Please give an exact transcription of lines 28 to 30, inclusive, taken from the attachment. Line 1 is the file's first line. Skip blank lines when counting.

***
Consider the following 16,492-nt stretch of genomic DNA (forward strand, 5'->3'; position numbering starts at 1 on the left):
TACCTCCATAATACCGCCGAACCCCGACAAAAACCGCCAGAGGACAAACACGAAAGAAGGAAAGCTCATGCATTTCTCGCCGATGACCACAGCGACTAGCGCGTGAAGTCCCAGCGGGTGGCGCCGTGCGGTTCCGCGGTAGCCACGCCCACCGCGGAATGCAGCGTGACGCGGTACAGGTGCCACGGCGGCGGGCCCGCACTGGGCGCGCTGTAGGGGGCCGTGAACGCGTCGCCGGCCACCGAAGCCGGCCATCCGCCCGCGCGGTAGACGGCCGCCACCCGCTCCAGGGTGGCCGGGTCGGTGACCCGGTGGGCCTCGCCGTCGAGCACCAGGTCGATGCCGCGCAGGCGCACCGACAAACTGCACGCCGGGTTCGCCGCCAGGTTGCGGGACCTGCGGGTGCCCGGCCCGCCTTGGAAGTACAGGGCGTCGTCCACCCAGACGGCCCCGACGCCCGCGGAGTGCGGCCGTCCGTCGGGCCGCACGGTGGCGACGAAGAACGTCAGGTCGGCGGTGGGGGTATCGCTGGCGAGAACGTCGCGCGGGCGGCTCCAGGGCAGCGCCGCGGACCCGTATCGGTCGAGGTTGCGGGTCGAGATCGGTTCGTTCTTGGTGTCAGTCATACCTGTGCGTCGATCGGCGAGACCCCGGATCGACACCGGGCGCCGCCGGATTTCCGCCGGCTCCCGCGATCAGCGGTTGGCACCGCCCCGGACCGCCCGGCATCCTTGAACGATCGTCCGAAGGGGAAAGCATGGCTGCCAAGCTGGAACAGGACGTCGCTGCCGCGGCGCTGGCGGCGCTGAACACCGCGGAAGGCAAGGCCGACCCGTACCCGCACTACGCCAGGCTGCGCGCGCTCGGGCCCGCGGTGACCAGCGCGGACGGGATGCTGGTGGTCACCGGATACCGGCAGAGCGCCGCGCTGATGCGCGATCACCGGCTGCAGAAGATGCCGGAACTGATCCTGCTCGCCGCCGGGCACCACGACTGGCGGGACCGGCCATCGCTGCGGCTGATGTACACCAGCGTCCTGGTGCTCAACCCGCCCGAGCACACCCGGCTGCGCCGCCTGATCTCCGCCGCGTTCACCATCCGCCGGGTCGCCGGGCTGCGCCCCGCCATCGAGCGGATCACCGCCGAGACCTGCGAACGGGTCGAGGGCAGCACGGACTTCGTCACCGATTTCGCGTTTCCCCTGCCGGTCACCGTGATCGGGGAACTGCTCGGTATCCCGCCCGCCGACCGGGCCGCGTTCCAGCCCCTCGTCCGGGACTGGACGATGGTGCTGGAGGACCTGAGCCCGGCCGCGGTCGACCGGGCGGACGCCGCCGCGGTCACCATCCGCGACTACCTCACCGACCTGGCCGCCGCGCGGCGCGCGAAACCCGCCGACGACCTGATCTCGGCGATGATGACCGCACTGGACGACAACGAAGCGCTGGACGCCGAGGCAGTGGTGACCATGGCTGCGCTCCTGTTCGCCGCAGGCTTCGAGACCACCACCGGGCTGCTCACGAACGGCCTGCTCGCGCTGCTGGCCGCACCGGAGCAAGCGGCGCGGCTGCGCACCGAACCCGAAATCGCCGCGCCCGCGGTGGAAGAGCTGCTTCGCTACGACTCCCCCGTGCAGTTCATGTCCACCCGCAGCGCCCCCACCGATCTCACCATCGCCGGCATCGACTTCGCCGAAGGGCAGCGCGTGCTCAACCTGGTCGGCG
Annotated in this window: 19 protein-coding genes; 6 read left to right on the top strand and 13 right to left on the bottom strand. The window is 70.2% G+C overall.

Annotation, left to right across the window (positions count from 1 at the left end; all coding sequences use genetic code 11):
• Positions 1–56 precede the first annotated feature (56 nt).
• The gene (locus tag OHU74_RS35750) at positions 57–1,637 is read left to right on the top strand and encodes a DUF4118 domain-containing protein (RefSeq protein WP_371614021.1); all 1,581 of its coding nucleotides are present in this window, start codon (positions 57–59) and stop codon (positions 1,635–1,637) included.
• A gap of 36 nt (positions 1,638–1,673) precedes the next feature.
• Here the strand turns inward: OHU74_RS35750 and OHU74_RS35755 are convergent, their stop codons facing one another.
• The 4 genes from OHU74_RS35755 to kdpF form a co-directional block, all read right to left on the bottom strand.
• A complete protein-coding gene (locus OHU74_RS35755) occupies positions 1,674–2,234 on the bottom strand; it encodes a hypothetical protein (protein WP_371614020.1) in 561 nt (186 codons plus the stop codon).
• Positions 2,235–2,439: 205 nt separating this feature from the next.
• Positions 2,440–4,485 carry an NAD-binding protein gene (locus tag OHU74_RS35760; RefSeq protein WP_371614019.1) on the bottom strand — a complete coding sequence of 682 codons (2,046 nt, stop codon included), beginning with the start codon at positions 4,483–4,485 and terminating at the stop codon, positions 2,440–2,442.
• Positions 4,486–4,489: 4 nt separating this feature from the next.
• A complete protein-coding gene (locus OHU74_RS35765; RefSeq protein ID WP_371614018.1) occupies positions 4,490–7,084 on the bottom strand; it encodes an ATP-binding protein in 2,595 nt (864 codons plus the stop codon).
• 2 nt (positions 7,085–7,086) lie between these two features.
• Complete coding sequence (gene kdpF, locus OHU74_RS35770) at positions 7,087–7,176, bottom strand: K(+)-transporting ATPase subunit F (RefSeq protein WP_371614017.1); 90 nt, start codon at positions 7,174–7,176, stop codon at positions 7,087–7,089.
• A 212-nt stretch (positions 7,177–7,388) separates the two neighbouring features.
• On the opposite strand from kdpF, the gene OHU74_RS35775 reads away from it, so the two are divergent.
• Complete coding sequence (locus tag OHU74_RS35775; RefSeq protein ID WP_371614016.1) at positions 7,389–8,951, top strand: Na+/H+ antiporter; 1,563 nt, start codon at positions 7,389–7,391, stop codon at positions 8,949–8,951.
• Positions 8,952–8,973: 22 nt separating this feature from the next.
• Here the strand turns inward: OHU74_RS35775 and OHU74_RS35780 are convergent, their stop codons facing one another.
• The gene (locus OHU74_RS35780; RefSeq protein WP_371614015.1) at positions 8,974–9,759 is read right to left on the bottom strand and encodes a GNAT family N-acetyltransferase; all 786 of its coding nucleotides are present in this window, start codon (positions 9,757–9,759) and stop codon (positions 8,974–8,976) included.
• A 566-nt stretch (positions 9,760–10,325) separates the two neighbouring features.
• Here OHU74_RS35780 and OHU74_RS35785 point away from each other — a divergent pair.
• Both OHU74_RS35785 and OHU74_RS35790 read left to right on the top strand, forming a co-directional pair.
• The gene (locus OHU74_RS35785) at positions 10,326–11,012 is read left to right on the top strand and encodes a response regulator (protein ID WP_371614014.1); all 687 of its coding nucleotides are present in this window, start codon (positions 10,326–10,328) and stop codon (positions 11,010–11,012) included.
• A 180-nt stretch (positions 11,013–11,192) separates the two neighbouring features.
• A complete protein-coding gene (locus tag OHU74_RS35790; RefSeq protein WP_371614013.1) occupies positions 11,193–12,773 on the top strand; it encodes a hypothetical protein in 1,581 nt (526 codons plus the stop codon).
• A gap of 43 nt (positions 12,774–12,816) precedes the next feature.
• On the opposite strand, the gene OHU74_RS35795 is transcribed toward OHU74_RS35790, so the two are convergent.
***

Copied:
• A complete protein-coding gene (locus tag OHU74_RS35790; RefSeq protein WP_371614013.1) occupies positions 11,193–12,773 on the top strand; it encodes a hypothetical protein in 1,581 nt (526 codons plus the stop codon).
• A gap of 43 nt (positions 12,774–12,816) precedes the next feature.
• On the opposite strand, the gene OHU74_RS35795 is transcribed toward OHU74_RS35790, so the two are convergent.